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|Title:||Genomic selection in rubber tree breeding: a comparison of models and methods for managing GxE interactions|
|Author:||Souza, Livia M.|
Francisco, Felipe R.
Goncalves, Paulo S.
Scaloppi Junior, Erivaldo J.
Le Guen, Vincent
Souza, Anete P.
|Abstract:||Several genomic prediction models combining genotype x environment (GxE) interactions have recently been developed and used for genomic selection (GS) in plant breeding programs. GxE interactions reduce selection accuracy and limit genetic gains in plant breeding. Two data sets were used to compare the prediction abilities of multienvironment GxE genomic models and two kernel methods. Specifically, a linear kernel, or GB (genomic best linear unbiased predictor [GBLUP]), and a nonlinear kernel, or Gaussian kernel (GK), were used to compare the prediction accuracies (PAs) of four genomic prediction models: 1) a single-environment, main genotypic effect model (SM); 2) a multienvironment, main genotypic effect model (MM); 3) a multienvironment, single-variance GxE deviation model (MDs); and 4) a multienvironment, environment-specific variance GxE deviation model (MDe). We evaluated the utility of genomic selection (GS) for 435 individual rubber trees at two sites and genotyped the individuals via genotyping-by-sequencing (GBS) of single-nucleotide polymorphisms (SNPs). Prediction models were used to estimate stem circumference (SC) during the first 4 years of tree development in conjunction with a broad-sense heritability (H-2) of 0.60. Applying the model (SM, MM, MDs, and MDe) and kernel method (GB and GK) combinations to the rubber tree data revealed that the multienvironment models were superior to the single-environment genomic models, regardless of the kernel (GB or GK) used, suggesting that introducing interactions between markers and environmental conditions increases the proportion of variance explained by the model and, more importantly, the PA. Compared with the classic breeding method (CBM), methods in which GS is incorporated resulted in a 5-fold increase in response to selection for SC with multienvironment GS (MM, MDe, or MDs). Furthermore, GS resulted in a more balanced selection response for SC and contributed to a reduction in selection time when used in conjunction with traditional genetic breeding programs. Given the rapid advances in genotyping methods and their declining costs and given the overall costs of large-scale progeny testing and shortened breeding cycles, we expect GS to be implemented in rubber tree breeding programs|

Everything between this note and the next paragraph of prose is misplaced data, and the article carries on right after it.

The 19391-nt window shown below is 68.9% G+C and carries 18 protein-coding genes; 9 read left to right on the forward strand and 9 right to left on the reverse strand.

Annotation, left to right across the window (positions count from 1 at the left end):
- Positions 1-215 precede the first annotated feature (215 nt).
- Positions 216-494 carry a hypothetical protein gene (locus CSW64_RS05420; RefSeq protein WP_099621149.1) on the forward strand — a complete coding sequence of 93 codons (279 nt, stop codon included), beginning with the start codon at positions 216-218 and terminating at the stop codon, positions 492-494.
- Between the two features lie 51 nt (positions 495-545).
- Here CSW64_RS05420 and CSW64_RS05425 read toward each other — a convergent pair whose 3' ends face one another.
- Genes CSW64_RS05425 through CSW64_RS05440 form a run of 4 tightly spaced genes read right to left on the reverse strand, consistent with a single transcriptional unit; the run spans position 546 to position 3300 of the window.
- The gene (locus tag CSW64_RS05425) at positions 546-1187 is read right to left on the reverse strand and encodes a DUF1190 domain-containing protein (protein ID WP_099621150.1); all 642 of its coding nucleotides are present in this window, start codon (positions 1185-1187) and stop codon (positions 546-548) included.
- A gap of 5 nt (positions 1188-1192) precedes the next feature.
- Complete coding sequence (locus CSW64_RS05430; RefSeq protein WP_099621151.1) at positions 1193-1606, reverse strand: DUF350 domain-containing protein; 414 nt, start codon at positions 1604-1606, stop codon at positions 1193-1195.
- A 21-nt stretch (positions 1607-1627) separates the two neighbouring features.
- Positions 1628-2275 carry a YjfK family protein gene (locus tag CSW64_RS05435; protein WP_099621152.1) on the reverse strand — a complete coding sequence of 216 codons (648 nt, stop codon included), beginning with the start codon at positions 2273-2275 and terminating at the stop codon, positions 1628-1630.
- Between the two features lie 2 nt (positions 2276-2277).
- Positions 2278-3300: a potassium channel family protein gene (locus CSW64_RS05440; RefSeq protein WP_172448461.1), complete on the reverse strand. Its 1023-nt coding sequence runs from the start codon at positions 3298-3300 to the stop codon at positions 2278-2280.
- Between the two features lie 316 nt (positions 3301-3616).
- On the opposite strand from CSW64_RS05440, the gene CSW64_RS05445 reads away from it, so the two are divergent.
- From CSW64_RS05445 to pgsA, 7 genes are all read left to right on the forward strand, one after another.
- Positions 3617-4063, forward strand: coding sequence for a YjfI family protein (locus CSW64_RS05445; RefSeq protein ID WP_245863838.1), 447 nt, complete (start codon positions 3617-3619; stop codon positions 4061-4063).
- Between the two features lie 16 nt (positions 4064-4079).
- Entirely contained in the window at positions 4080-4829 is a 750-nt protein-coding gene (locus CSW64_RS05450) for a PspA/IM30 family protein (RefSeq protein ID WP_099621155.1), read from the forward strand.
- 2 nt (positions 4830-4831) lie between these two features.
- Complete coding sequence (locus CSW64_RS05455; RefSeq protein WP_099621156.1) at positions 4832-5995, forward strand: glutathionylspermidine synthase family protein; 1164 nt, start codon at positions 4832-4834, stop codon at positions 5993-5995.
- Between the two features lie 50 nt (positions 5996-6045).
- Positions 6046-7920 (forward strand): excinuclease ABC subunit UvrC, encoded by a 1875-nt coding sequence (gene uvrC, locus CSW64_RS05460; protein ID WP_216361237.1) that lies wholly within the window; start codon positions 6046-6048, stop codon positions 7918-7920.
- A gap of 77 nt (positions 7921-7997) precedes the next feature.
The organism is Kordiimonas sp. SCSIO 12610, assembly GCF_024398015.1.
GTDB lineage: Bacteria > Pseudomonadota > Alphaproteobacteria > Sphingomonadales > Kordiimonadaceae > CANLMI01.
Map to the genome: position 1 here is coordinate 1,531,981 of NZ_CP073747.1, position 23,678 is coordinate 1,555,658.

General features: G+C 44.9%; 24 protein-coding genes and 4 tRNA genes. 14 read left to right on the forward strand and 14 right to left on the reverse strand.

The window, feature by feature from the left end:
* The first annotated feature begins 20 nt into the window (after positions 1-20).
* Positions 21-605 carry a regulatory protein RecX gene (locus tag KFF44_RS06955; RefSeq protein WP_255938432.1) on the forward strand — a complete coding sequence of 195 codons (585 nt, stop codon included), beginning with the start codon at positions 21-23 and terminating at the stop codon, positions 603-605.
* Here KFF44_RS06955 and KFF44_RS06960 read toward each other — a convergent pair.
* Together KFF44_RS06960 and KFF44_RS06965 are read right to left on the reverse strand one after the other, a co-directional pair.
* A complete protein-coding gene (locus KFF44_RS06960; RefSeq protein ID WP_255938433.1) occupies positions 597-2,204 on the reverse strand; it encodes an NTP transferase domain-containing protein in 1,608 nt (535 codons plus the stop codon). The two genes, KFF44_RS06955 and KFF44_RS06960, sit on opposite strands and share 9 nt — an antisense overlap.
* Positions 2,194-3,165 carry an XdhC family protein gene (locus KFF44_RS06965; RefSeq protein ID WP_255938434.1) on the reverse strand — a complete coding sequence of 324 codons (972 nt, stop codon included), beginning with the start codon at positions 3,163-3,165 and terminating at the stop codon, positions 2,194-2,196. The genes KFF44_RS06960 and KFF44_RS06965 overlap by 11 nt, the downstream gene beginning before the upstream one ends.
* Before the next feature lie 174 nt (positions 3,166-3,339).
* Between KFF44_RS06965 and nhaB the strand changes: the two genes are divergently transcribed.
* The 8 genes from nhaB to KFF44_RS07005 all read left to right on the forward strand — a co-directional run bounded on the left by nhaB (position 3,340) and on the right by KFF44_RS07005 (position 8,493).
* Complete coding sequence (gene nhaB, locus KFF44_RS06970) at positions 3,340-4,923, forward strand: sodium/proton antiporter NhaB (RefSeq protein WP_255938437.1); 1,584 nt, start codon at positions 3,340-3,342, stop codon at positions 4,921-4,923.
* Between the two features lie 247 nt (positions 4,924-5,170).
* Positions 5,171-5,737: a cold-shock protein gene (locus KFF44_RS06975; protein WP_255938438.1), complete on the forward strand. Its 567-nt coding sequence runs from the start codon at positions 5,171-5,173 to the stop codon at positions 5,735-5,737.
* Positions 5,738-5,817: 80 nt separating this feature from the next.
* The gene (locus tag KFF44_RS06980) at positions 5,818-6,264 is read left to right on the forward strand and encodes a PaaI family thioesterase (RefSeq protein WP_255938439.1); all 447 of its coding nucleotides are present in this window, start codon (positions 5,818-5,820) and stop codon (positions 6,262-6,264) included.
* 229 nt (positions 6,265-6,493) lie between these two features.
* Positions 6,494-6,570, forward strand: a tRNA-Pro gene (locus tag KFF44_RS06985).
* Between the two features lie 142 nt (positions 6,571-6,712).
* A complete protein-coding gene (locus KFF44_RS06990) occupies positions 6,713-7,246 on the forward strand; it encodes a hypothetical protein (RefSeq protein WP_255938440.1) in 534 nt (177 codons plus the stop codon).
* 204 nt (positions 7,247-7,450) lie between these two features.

|Editor:||Frontiers Research Foundation|
|Appears in Collections:||IB - Artigos e Outros Documentos|
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